Rage

Every day I make a mental note to ring Ben from work. I do it to:

  1. check up on him
  2. make sure he speaks to someone other than himself during the course of the day.

I do it in the belief that time spent speaking to me is time spent not drinking. But every time I ring him, I ask him whether he has been drinking. And when he says he hasn’t, I accuse him of lying.

I know this isn’t the way to do things. I’ve spoken to the folks at Al-Anon who say that I need to let go and simply trust that things will improve. From time to time, I manage to do this, but all too often, I don’t.

Ben spent the entire Easter weekend on the couch, shaking like someone with advanced Parkinsons, throwing up water and anything else he tried to consume. Yesterday, I woke to find the bathtub caked in vomit. If it isn’t vomit, it’s faeces. If it isn’t faeces, it’s blood. And each time I’ve had to clean it up, wherever I’ve found it.

I went mad. I didn’t care that he was lying on the couch sweating. I didn’t care that Rosie was crying because she thought I was angry at her. I just kept shouting, filling the flat up with my vitriol.

I don’t know how many times I’ve had to apologise to her, explaining that it isn’t her, that I just get angry sometimes because I have too much to do all the time. I wonder how many times I will do this and when she will stop believing me, even though I’m telling the truth.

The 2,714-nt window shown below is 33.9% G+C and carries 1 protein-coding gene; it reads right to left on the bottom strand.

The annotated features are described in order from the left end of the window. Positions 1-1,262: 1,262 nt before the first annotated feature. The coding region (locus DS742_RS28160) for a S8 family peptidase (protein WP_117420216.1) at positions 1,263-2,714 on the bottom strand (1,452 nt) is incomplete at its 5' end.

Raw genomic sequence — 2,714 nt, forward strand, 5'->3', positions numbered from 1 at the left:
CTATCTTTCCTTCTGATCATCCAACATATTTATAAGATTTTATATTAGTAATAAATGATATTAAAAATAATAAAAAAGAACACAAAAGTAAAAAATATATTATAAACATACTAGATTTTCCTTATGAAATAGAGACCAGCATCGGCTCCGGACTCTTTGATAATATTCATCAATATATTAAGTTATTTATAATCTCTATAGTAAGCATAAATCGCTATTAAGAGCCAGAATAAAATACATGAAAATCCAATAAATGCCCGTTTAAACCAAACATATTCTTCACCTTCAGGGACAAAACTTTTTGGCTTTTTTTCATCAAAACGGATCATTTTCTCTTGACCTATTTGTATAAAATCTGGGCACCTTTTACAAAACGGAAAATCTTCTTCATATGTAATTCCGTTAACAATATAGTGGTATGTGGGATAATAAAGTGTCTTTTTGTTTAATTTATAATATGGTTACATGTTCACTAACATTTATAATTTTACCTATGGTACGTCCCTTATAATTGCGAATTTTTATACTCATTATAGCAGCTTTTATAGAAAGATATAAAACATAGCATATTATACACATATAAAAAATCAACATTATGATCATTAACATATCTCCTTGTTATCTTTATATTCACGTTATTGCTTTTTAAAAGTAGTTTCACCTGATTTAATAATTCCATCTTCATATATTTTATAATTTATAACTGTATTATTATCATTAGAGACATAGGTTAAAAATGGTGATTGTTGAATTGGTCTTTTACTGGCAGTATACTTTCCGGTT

Today, I picked Rosie up from her child minder after work. We wandered through the park. She climbed the trees in front of our building. When we got inside, the kitchen was exactly as I’d left it: dishes in the sink, no attempt at dinner, flat still a mess. Ben was crashed out on the couch, exuding that noxious beer odour. And then Rosie refused to wash her hands with soap.

I sent her to the corner. She refused. I shouted. And even as I was doing it, I knew that I was angry at him, that I was punishing her because I couldn’t punish him. It’s all so obvious – a grotesque cliché – and I can’t seem to extricate myself from its boring predictability.

How to control the rage? Count? I can’t even breathe at these times. All I want to do is lie down in the road and let the cars run the rage right out of me. I don’t, for Rosie’s sake. But for her sake (and mine – even Ben’s) I need to find a way to check my anger.

Maybe this is one way of exorcising it.

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